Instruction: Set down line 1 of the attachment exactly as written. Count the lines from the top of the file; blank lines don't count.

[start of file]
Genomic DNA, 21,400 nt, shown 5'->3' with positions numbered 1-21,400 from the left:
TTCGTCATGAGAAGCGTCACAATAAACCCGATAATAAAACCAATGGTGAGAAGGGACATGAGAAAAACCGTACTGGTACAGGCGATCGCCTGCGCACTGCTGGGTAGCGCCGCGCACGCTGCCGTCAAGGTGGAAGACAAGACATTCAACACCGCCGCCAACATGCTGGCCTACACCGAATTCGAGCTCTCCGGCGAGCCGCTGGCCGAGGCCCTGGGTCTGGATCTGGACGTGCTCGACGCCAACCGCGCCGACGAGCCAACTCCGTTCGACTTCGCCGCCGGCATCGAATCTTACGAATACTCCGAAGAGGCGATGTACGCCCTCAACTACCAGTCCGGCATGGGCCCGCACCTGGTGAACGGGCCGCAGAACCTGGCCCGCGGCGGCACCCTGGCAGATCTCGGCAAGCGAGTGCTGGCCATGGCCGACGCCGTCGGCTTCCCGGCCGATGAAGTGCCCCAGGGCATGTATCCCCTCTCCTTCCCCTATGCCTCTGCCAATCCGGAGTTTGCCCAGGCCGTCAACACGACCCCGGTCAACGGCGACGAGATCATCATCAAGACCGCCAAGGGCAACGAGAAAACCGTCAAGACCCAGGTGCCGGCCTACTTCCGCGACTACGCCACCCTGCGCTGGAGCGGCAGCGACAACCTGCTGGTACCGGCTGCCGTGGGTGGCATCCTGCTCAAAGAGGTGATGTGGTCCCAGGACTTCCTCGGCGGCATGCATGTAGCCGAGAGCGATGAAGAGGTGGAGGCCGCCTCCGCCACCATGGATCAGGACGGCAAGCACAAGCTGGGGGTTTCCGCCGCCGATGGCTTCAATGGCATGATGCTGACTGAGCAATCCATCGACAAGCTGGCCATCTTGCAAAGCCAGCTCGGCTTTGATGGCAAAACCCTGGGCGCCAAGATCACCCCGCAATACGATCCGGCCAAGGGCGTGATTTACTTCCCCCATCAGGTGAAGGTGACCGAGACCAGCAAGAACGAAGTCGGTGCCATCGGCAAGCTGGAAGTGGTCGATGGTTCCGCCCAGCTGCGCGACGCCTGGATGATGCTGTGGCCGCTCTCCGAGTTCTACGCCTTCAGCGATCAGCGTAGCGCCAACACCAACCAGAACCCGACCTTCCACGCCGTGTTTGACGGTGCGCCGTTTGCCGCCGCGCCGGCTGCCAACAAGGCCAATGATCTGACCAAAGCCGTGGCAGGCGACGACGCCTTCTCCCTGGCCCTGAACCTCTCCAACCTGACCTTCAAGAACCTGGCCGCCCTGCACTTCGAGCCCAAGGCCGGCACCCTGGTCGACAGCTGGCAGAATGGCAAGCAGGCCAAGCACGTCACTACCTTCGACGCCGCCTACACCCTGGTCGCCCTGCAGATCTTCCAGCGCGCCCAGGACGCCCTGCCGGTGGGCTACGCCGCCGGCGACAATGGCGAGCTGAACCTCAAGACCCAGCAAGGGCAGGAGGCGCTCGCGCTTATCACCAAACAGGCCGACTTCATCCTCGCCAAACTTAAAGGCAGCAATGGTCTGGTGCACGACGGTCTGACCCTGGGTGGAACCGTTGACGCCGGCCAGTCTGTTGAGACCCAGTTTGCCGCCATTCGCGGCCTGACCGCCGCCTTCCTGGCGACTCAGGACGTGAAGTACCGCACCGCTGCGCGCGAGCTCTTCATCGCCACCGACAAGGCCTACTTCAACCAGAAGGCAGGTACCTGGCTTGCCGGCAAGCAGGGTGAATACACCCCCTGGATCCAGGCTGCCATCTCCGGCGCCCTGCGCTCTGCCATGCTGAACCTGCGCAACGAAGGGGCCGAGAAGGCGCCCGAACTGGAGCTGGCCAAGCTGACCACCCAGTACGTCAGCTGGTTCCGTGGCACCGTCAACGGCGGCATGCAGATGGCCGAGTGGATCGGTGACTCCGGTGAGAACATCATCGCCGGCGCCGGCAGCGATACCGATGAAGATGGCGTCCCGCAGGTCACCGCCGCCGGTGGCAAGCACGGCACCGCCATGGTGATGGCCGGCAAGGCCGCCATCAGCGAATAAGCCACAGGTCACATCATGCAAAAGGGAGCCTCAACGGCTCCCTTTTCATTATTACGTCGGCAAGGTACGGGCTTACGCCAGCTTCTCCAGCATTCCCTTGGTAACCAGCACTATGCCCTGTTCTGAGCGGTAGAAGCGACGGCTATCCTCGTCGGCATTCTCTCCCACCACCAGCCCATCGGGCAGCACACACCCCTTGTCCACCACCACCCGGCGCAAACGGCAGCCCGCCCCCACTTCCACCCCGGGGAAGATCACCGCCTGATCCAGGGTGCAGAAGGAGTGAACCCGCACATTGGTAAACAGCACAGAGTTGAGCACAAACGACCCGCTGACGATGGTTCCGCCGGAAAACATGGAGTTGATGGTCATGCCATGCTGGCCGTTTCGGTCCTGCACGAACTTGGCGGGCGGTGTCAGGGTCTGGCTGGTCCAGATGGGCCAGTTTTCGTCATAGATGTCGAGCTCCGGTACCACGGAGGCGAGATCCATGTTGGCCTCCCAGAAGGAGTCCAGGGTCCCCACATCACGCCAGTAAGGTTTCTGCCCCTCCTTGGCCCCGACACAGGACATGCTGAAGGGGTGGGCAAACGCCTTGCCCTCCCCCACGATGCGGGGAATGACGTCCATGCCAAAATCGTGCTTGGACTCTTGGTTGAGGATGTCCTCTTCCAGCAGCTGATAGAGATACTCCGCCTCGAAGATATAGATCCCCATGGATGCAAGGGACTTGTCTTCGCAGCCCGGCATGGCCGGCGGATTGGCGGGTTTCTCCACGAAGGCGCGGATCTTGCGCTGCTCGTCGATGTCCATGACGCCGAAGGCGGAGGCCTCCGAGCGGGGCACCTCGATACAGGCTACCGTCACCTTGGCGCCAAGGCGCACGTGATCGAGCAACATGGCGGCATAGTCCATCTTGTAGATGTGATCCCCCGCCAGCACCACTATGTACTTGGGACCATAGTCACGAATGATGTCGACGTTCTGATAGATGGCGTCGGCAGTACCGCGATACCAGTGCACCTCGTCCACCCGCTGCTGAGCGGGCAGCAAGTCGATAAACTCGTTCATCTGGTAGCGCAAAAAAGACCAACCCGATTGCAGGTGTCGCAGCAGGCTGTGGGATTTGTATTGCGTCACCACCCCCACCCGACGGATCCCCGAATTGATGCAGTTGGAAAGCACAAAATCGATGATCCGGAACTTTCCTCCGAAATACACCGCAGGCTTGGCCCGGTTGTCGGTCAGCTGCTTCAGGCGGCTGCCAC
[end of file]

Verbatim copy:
Genomic DNA, 21,400 nt, shown 5'->3' with positions numbered 1-21,400 from the left: